Bombongan furthers, “In terms of pedagogy, I think we need to conceptualize programs on outcome- based programs.” He cites the example of faculty in technical and experiment-heavy disciplines: “They also need these sort of developments as capacity-building.”
Indeed, for some hard science courses, practical concerns remain with laboratory immersion vis-à-vis academic obligations, which is a reported concern among several professors from those fields.
If academic (teaching) loads are too heavy, DLSU also allows “deloading” — the practice of decreasing the academic load of 12 units to give allowance for administrative units/research units.
However, a former academic administrator shares that deloading is hardly effective in their experience with 3 academic units, because the heavy demands of administrative work leave little time for the University’s research requirements, much less teaching obligations.
Assessing the pilot year
In accordance with the integration process, existing De La Salle University Science and Technology Complex (DLSU STC) faculty were reranked with existing provisions and benefits of the DLSU faculty manual.
For the majority of DLSU STC faculty ranked according to the De La Salle Canlubang (DLSC) faculty manual, this meant a technical demotion (e.g. from mid-level position Associate Professor 4 back to entry level), according to information gathered from DLSU STC.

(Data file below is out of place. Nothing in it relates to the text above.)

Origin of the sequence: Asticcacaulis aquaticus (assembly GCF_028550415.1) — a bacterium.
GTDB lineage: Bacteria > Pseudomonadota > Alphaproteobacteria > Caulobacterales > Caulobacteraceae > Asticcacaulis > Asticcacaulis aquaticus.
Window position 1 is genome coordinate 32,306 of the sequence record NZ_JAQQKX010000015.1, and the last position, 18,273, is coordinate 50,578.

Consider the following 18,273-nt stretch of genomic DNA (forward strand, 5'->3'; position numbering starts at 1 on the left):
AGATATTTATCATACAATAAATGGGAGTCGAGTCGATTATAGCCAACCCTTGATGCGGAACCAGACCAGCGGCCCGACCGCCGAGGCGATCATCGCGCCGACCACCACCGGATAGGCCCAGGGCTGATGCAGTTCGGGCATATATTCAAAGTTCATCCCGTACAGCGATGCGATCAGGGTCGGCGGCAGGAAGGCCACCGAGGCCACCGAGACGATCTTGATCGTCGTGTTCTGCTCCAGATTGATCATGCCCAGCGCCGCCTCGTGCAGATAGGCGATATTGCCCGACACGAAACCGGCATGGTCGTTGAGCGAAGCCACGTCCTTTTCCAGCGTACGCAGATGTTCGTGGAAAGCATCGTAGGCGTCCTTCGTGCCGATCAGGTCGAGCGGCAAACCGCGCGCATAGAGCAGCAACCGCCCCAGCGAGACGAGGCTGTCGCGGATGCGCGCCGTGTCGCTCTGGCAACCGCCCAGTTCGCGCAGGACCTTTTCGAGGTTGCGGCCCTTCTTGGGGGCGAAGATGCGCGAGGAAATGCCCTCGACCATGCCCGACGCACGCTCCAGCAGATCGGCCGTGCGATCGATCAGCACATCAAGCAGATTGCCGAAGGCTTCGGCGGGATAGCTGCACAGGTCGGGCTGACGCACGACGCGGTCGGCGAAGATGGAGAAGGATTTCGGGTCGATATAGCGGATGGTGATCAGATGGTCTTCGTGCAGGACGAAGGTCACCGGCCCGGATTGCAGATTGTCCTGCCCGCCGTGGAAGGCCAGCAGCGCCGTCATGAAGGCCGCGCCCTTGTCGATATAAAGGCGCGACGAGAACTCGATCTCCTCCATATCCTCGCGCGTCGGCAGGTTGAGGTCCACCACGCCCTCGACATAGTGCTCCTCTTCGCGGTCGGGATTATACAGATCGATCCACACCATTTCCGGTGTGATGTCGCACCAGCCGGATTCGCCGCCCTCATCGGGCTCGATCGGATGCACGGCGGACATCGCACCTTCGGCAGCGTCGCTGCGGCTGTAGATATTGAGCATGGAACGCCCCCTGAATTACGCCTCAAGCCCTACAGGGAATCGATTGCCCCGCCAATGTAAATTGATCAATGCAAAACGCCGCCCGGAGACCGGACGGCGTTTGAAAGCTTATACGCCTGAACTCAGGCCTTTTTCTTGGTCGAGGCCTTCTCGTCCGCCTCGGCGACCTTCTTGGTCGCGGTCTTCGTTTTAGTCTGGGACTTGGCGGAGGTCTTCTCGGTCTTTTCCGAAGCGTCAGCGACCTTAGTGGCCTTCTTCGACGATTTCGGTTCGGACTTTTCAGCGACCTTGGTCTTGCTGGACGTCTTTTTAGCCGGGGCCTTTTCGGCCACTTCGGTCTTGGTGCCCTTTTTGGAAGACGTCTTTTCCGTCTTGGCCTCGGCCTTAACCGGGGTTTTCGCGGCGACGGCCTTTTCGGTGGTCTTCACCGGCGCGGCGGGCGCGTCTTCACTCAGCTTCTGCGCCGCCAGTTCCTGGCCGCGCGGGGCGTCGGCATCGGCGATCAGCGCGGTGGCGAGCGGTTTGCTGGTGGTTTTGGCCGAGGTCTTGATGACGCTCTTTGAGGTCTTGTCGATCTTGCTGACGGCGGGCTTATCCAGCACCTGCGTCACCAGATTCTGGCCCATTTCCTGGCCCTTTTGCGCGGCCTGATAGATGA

Leoncini states that the issue was agreed upon before the start of the academic year, and that the FA received no first–hand complaints afterwards. He explains, “DLSC faculty were given an option to temporarily retain their ranks for two years while working towards completing their ranks’ requirements, or accept a rank based on the provisions of the DLSU Faculty Manual without diminution of benefits.”
However, some apprehensions still remain regarding the reranking. DLSC’s faculty benefits also differed. DLSC’s stipulations focused on institution building, whereas DLSU places a premium on research output.
On research and research
“The opinion of the FA regarding salary and benefits is — by and large — favorable. Of course, issues regarding salaries cannot completely be done away with,” concludes Leoncini, Faculty members are grateful for the benefits they receive, he attests especially those addressing their health concerns, furthering that these benefits extend to all employees under DLSU.
Though provided with a decent support system, some faculty believe that DLSU’s premium on research output ineffectively compensates professors whose focus lies in teaching and administrative work.
“Research is important,” says a full time professor from DLSU. “But are students getting their money’s worth?” the professor asks. “How does teaching, which is a single authorship work, is not [as highly] regarded as research publications, which may be produced by collaboration?”
Although the professor also holds that DLSU’s support system is satisfactory, the professor adds, “there are other realistic aspects in the environment and circumstances — traffic, for example.” With this factored in, the professor asks, “Is it possible to have lots of faculty that’s good at research and teaching?”
The professor concludes that even with DLSU’s research focus, there needs to be a better check and balance/reward system for those who do not primarily focus on research. After all, the interviewee maintains, the exchange between teaching and learning is the primary bond between professor and student.